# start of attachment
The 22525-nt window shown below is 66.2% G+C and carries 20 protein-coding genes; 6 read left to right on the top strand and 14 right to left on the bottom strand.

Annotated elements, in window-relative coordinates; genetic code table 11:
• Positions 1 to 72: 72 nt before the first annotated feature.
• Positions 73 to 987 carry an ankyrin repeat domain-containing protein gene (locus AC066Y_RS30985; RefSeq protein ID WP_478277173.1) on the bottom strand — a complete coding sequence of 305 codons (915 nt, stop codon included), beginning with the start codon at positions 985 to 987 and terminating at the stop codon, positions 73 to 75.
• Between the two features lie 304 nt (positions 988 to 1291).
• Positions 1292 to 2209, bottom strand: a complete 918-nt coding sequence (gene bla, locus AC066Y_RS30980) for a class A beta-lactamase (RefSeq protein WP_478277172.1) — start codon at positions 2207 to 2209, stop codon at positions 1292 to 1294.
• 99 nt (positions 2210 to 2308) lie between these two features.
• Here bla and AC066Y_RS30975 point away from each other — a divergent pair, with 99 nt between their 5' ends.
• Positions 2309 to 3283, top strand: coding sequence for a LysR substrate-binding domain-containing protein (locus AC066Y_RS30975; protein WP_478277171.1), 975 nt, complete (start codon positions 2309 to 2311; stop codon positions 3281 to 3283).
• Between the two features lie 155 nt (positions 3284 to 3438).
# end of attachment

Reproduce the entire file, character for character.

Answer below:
The 22525-nt window shown below is 66.2% G+C and carries 20 protein-coding genes; 6 read left to right on the top strand and 14 right to left on the bottom strand.

Annotated elements, in window-relative coordinates; genetic code table 11:
• Positions 1 to 72: 72 nt before the first annotated feature.
• Positions 73 to 987 carry an ankyrin repeat domain-containing protein gene (locus AC066Y_RS30985; RefSeq protein ID WP_478277173.1) on the bottom strand — a complete coding sequence of 305 codons (915 nt, stop codon included), beginning with the start codon at positions 985 to 987 and terminating at the stop codon, positions 73 to 75.
• Between the two features lie 304 nt (positions 988 to 1291).
• Positions 1292 to 2209, bottom strand: a complete 918-nt coding sequence (gene bla, locus AC066Y_RS30980) for a class A beta-lactamase (RefSeq protein WP_478277172.1) — start codon at positions 2207 to 2209, stop codon at positions 1292 to 1294.
• 99 nt (positions 2210 to 2308) lie between these two features.
• Here bla and AC066Y_RS30975 point away from each other — a divergent pair, with 99 nt between their 5' ends.
• Positions 2309 to 3283, top strand: coding sequence for a LysR substrate-binding domain-containing protein (locus AC066Y_RS30975; protein WP_478277171.1), 975 nt, complete (start codon positions 2309 to 2311; stop codon positions 3281 to 3283).
• Between the two features lie 155 nt (positions 3284 to 3438).